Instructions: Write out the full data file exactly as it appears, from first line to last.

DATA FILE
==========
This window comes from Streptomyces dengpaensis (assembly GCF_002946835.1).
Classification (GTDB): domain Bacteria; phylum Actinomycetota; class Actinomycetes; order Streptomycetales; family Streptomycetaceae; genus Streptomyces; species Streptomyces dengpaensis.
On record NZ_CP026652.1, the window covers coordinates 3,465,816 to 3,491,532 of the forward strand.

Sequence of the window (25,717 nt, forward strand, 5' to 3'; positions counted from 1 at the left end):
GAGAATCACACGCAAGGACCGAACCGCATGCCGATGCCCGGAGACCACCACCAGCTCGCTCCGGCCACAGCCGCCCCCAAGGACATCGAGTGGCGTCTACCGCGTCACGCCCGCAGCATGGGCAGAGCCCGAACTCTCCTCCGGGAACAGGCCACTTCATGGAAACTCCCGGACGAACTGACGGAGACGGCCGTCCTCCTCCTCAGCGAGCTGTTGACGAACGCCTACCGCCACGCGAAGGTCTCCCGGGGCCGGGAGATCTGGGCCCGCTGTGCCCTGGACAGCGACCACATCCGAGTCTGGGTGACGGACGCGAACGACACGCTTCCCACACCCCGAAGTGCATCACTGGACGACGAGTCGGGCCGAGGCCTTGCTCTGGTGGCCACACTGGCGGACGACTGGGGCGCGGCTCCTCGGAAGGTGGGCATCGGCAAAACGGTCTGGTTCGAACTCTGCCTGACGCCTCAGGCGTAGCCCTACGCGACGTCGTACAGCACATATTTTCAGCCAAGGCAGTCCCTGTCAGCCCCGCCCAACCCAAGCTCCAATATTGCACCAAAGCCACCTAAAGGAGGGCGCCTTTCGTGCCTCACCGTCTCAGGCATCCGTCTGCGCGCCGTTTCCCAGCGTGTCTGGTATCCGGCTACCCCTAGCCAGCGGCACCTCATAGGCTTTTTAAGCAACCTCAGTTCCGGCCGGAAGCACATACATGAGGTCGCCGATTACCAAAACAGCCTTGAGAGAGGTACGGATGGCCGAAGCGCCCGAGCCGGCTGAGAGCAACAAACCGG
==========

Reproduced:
This window comes from Streptomyces dengpaensis (assembly GCF_002946835.1).
Classification (GTDB): domain Bacteria; phylum Actinomycetota; class Actinomycetes; order Streptomycetales; family Streptomycetaceae; genus Streptomyces; species Streptomyces dengpaensis.
On record NZ_CP026652.1, the window covers coordinates 3,465,816 to 3,491,532 of the forward strand.

Sequence of the window (25,717 nt, forward strand, 5' to 3'; positions counted from 1 at the left end):
GAGAATCACACGCAAGGACCGAACCGCATGCCGATGCCCGGAGACCACCACCAGCTCGCTCCGGCCACAGCCGCCCCCAAGGACATCGAGTGGCGTCTACCGCGTCACGCCCGCAGCATGGGCAGAGCCCGAACTCTCCTCCGGGAACAGGCCACTTCATGGAAACTCCCGGACGAACTGACGGAGACGGCCGTCCTCCTCCTCAGCGAGCTGTTGACGAACGCCTACCGCCACGCGAAGGTCTCCCGGGGCCGGGAGATCTGGGCCCGCTGTGCCCTGGACAGCGACCACATCCGAGTCTGGGTGACGGACGCGAACGACACGCTTCCCACACCCCGAAGTGCATCACTGGACGACGAGTCGGGCCGAGGCCTTGCTCTGGTGGCCACACTGGCGGACGACTGGGGCGCGGCTCCTCGGAAGGTGGGCATCGGCAAAACGGTCTGGTTCGAACTCTGCCTGACGCCTCAGGCGTAGCCCTACGCGACGTCGTACAGCACATATTTTCAGCCAAGGCAGTCCCTGTCAGCCCCGCCCAACCCAAGCTCCAATATTGCACCAAAGCCACCTAAAGGAGGGCGCCTTTCGTGCCTCACCGTCTCAGGCATCCGTCTGCGCGCCGTTTCCCAGCGTGTCTGGTATCCGGCTACCCCTAGCCAGCGGCACCTCATAGGCTTTTTAAGCAACCTCAGTTCCGGCCGGAAGCACATACATGAGGTCGCCGATTACCAAAACAGCCTTGAGAGAGGTACGGATGGCCGAAGCGCCCGAGCCGGCTGAGAGCAACAAACCGG